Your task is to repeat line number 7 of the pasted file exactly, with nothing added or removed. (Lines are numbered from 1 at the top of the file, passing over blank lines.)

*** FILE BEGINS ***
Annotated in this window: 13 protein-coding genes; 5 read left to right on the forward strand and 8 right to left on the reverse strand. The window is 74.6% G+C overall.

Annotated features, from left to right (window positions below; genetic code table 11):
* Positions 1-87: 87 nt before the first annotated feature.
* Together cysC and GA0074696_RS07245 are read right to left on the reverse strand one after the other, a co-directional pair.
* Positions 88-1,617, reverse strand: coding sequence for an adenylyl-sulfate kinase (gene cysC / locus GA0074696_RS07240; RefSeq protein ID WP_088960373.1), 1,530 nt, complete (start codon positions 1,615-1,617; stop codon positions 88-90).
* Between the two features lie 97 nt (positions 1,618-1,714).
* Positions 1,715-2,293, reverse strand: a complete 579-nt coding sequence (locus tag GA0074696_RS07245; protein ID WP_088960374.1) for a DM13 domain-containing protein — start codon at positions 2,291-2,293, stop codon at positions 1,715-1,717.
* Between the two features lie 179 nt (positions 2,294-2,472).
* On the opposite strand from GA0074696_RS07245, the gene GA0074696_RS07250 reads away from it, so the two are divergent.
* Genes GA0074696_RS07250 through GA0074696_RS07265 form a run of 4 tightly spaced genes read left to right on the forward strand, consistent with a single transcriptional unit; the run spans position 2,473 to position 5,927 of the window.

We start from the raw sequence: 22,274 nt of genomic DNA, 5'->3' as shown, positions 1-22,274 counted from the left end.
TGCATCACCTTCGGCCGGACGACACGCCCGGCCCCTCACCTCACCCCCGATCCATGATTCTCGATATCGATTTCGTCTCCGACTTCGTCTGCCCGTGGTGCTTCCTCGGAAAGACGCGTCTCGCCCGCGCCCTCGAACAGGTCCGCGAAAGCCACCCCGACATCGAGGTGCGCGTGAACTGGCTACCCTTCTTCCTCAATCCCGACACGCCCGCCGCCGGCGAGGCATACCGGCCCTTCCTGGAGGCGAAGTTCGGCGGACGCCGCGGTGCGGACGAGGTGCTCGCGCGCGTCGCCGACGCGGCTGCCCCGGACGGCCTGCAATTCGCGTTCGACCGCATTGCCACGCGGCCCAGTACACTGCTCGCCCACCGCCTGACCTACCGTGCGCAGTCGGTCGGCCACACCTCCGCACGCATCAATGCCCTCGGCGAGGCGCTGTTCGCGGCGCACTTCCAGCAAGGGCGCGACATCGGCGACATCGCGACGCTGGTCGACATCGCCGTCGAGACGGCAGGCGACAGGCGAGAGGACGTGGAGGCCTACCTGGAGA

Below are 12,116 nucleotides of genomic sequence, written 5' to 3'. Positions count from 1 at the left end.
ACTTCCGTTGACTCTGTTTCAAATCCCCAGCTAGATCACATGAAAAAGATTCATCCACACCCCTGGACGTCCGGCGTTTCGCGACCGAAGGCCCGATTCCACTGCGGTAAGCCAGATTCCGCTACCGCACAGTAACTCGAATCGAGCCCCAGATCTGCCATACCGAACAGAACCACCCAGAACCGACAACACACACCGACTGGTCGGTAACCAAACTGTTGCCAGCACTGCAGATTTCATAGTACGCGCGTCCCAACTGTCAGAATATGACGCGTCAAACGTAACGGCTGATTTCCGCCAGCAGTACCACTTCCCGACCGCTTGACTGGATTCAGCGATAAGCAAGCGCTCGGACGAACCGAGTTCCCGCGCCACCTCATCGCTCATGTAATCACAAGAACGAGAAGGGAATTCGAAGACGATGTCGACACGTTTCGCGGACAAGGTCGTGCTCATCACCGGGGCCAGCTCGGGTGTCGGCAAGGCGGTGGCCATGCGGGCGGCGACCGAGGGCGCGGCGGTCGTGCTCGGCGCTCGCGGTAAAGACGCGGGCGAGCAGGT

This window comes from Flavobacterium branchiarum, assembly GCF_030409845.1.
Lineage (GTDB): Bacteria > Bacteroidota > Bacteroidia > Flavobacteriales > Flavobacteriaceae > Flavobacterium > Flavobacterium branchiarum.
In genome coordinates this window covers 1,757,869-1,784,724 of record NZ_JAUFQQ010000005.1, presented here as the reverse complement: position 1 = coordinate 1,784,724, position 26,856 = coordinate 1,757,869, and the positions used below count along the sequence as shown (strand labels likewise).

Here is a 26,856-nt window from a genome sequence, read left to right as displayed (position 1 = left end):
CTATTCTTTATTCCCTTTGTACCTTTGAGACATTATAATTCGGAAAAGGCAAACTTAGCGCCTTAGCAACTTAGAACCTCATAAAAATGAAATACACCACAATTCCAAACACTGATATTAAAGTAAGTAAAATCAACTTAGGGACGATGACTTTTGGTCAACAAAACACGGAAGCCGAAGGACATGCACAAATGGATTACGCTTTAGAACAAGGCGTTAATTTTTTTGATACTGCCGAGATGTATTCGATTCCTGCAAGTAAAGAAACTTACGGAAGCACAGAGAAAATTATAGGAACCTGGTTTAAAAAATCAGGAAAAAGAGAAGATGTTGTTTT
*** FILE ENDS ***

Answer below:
* Positions 1,715-2,293, reverse strand: a complete 579-nt coding sequence (locus tag GA0074696_RS07245; protein ID WP_088960374.1) for a DM13 domain-containing protein — start codon at positions 2,291-2,293, stop codon at positions 1,715-1,717.